I have a Nuestros Ranchos cousin, Juan Aguayo who had his admixture DNA done, you might want to consult with him. I think he used Family Tree DNA when they had the special rate going.

Remember, the scribes are not always correct in what they note on the records, so take this as an initial discovery but keep searching for corroborating facts and data with siblings, aunts, uncles grandparents etc.

Alicia,
San Jose, Ca

________________________________
From: "rvr_jr@msn.com"
To: research@lists.nuestrosranchos.com
Sent: Tuesday, July 3, 2012 7:49 PM
Subject: Re: [Nuestros Ranchos] Help me understand the

Thank you Alica,
I guess I should get my DNA tested to termine which line is indigenous.
Roy

Alicia,
I am already looking at FamilyTreeDNA (Y-DNA37+mtDNAPlus).

My father told me on numerous occasions that we had Indian, Spanish, and French blood. He just didn't know the details.

I only recently started tracing my father's line, so I know there's a long road ahead.

Thanks again,
Roy

Here are a couple of links to help understand haplogroups:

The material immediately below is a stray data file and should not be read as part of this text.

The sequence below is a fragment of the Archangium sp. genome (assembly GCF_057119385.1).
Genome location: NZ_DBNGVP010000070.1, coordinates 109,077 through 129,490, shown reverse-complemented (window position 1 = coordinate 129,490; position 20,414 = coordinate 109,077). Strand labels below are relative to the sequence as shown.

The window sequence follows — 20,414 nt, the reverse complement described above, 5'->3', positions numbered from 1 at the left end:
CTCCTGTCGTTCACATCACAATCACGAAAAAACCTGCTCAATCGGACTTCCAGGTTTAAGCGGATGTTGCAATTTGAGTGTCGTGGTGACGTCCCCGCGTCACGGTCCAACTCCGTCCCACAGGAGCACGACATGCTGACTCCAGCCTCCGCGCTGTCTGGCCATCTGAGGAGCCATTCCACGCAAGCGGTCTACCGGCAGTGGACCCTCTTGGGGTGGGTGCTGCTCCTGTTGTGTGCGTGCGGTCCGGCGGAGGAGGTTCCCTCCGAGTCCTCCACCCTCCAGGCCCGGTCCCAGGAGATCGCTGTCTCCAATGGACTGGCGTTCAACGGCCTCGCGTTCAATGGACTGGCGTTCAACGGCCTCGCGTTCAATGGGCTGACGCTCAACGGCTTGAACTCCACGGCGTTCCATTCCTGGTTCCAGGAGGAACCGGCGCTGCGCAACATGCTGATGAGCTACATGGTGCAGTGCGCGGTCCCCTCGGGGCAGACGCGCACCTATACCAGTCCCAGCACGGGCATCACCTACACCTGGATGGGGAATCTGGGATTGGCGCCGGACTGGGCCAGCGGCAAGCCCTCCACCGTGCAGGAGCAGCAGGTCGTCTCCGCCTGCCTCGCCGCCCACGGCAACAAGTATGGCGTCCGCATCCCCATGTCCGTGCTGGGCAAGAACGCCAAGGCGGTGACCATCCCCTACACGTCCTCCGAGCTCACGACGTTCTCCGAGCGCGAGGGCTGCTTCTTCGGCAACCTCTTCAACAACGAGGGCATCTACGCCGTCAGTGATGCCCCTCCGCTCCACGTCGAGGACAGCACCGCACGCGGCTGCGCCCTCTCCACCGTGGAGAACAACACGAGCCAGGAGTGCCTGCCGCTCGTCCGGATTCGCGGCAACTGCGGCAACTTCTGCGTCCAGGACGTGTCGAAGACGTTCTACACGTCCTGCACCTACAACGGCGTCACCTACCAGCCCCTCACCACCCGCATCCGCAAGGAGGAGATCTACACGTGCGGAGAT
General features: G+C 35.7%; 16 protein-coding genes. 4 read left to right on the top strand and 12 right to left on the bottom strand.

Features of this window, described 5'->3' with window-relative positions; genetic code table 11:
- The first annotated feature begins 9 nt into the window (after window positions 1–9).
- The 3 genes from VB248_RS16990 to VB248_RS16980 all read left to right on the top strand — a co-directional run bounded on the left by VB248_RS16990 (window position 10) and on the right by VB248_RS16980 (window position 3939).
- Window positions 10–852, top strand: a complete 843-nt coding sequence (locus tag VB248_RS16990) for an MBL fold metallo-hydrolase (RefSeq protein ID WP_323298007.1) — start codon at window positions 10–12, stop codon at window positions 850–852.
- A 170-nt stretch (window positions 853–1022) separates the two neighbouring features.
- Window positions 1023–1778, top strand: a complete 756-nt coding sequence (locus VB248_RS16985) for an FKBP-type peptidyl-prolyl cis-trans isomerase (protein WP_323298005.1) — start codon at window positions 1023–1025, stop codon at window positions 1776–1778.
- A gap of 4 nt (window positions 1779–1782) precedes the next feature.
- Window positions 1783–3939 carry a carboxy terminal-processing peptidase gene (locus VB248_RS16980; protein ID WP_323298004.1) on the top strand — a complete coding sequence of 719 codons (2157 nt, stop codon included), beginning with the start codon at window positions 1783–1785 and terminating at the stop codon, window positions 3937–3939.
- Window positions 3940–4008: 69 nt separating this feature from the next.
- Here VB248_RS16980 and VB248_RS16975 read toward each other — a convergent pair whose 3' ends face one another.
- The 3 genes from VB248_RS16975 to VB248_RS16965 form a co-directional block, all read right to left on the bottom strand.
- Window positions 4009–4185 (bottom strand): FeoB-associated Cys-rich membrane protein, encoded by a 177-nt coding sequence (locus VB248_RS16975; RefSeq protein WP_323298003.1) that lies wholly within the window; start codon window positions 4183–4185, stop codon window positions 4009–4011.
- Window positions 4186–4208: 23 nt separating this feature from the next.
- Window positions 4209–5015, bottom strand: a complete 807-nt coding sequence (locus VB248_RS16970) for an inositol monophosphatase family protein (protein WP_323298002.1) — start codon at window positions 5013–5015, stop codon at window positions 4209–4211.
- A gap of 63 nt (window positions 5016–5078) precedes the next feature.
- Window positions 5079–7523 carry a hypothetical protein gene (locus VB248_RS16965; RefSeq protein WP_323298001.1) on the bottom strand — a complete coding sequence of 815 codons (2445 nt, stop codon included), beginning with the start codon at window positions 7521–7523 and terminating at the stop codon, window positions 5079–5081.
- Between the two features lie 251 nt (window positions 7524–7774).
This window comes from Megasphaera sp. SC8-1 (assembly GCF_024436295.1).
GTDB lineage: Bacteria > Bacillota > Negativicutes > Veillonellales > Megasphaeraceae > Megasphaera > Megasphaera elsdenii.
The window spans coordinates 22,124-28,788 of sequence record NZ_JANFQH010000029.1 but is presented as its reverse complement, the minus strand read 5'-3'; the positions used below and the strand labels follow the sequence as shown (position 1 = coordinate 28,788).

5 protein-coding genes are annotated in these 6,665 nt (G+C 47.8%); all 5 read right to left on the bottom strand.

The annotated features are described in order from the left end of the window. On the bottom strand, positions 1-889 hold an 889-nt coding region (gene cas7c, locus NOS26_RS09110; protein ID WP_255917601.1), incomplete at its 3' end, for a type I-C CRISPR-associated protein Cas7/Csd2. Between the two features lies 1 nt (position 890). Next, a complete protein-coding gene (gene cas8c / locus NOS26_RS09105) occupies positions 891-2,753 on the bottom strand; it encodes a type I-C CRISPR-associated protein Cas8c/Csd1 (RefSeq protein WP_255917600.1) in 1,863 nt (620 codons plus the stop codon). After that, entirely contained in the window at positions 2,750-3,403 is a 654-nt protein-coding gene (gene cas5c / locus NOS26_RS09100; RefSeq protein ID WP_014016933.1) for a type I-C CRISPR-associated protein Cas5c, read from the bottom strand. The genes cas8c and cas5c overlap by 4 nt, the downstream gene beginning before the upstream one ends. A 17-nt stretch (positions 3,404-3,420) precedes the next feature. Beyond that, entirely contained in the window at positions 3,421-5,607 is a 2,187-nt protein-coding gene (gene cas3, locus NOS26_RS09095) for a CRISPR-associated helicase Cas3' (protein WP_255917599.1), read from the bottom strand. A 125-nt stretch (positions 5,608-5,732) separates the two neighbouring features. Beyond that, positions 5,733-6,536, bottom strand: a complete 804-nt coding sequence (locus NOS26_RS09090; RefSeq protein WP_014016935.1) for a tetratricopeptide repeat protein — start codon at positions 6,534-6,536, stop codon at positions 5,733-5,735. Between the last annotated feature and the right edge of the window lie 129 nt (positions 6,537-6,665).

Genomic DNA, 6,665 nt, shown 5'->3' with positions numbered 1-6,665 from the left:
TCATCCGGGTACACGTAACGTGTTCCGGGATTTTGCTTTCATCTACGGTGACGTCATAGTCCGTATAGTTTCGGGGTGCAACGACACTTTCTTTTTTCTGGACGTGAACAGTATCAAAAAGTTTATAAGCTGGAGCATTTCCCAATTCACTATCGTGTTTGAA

Wikipedia Haplogroup Q1a3a1(Y-DNA
and another here:
www.familytreedna.com

Topete

It is very doubtful you have French blood. There is a persistent false myth
that French blood exists in high quantities in our area of research (Nueva
Galicia) due to the large number of güeros with blond or red hair and blue
or green eyes and the French intervention in Mexico, as if there weren't
Spaniards that have those characteristics and the people in our area didn't
already look like that. Apart from that there is no proof whatsoever of the
people of the French intervention mixing with the people of Nueva Galicia
and many güeros have documented ancestry going back many centuries before
the French intervention. That isn't to say you don't or can't have French
blood from an immigrant but the likelihood is probably about a 2% chance.

You might be able to save a little by getting the FamilyTreeDNA
(Y-DNA37+mtDNAPlus) through the Mexico DNA group project